| July/August 1954

  • Separator
    Pride of Washington separator.
  • C.L. Engine

    F. Hal Higgins.

  • Separator
  • C.L. Engine

90 Grand View Place Walnut Creek, California

Today I got my membership but-ton from Ted Middleton, Sec. Treas., of Western Steam Fiends Association with copy of program to be given at Colton, Wash., on Sept. 20 and 21, 1954. Middleton is really gathering up and tying together all the collectors, fans and steam threshermen of the west in his new organization. But have a look at this picture of a Pride of Washington, built at Walla 'Alla' back in the pre-combine days before and up to World War I. This photo was loaned me by C. R. Miller, Yacolt, Washington. Mr. Miller as a young thresherman, is shown standing arms akimbo leaning against the separator. We are scouring the whole northwest with the aid of such important men of standing as ex-state senator Gordon Klemgard, now Deere - Caterpillar dealer at Pullman, Wash., the editor of the North West Farm Quad, the heads of Ag. Engineering Departments of Washington State and Oregon State Colleges, University of Idaho, International, Allis Chalmers and Case dealers in all three northwestern states. It is planned to have one of these Pride of Washingtons' in action by next years' annual reunion held at Chris Busch's farm near Colton. So have a look at a real western-built thresher designed for the rugged wheat ranching conditions of Palouse country, where the hills are so steep the old time MULE SKINNERS used to speak of the later 32-33 mule combines as 'going around and around like the button on a back house door.'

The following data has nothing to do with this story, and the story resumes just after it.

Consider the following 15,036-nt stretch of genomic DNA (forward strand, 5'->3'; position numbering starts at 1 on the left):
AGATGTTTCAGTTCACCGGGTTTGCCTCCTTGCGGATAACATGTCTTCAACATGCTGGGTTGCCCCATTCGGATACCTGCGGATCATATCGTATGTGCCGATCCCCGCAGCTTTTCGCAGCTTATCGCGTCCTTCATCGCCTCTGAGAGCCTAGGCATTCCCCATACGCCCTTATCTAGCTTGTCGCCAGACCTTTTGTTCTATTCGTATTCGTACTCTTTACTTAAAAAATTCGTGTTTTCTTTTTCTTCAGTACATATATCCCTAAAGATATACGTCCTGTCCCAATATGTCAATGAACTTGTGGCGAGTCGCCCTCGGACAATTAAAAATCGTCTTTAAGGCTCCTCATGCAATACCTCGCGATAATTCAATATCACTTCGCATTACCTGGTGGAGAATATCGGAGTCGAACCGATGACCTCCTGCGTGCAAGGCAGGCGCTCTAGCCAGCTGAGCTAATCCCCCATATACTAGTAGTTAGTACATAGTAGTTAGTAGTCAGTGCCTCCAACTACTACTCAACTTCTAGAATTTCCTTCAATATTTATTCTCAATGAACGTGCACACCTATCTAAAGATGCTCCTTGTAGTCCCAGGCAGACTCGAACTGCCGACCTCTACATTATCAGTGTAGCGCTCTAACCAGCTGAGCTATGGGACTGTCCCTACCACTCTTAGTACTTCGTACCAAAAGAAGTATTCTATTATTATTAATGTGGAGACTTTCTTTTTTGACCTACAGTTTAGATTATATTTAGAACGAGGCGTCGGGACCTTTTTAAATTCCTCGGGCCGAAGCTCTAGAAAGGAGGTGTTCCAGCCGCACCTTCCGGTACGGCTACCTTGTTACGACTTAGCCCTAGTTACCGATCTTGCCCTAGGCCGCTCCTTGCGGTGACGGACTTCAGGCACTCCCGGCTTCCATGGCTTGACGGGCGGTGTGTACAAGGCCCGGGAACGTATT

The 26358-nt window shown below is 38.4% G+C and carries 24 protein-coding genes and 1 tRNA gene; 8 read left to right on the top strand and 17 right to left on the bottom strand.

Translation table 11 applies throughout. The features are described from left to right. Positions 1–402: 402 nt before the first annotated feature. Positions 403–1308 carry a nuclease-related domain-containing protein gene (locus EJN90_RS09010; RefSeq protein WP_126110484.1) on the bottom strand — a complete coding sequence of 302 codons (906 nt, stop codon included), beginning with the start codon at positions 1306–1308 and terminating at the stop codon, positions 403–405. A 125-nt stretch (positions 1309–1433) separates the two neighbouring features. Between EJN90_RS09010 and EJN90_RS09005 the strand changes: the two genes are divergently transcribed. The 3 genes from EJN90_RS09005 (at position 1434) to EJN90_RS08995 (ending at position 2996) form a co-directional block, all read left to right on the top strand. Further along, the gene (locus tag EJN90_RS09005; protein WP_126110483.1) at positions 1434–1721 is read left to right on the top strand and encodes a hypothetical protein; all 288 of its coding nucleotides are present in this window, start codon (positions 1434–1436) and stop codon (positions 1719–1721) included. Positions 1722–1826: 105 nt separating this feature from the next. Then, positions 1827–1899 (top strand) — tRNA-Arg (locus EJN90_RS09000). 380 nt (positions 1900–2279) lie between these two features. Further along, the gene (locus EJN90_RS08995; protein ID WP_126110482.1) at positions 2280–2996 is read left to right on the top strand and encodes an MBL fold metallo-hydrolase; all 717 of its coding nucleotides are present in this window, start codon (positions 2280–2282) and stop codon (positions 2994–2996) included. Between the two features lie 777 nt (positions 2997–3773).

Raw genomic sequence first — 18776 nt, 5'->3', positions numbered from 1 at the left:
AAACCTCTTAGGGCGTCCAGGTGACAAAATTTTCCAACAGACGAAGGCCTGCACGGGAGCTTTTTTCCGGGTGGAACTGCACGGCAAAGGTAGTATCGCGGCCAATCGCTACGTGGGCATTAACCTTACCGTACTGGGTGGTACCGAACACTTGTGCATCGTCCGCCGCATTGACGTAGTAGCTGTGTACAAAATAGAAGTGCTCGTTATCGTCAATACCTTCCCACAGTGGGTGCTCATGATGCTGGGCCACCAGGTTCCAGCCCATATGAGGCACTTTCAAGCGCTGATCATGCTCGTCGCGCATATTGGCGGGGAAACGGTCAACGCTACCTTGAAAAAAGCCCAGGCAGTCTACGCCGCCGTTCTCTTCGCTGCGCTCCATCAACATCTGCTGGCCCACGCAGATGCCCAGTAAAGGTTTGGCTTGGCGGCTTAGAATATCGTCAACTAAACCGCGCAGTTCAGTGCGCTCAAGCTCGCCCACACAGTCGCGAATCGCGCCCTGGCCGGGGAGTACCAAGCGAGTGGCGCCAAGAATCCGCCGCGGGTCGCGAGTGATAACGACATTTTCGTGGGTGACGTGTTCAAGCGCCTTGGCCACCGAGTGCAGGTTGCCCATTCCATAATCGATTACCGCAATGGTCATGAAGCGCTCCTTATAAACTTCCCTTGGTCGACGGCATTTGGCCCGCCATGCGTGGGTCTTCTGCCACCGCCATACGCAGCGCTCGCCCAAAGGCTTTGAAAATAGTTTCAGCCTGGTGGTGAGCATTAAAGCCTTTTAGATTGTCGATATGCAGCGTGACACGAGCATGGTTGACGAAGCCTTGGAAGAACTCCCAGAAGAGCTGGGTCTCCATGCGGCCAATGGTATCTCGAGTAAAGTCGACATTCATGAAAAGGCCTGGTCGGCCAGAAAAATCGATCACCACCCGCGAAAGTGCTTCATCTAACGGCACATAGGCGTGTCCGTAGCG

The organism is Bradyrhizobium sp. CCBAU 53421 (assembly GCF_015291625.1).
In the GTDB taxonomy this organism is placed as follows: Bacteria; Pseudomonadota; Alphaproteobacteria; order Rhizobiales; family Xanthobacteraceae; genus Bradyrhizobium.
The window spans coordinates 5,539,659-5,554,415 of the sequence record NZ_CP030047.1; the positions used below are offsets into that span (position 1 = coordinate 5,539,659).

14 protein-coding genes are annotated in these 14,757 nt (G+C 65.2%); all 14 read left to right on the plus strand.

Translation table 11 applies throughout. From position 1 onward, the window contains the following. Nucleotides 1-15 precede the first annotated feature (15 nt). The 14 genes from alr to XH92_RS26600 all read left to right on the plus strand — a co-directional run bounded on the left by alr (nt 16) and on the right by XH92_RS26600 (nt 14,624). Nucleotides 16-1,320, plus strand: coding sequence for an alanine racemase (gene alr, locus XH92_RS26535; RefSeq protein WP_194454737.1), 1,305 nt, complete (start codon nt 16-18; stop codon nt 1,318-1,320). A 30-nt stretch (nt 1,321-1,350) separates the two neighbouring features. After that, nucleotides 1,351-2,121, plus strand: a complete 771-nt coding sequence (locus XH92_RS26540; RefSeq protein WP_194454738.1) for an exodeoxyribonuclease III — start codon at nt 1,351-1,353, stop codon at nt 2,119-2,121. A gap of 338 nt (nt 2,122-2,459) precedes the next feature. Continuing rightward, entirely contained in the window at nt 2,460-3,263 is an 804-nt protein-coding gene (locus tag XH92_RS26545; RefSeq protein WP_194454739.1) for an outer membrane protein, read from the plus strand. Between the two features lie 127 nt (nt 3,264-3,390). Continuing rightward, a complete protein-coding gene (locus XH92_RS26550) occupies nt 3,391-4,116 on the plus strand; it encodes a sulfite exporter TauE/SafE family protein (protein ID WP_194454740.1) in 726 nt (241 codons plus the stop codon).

BOTH NEW. The very latest in transportation and farm powers; C. L. Best in brand new auto-you guess the make- out in a grain field in southern California, to check on a new Best steam tractor pulling a Best combined harvester. Note engine is burning oil. About 1903. (Best in felt hat). Photo from collection of F. Hal Higgins.

In climbing the steeper hills in straight up climbs, they had a saying that the driver 'had to sit where the lead mules could drop hot mule biscuits down his collar if he didn't pull his hat rim down.' Rattlesnakes were plentiful and likely to start a run away. Bumble bees and hornets nests were only occasional distractions and the dog pecker gnats around the water keg merely added to the harvest of sound and color.


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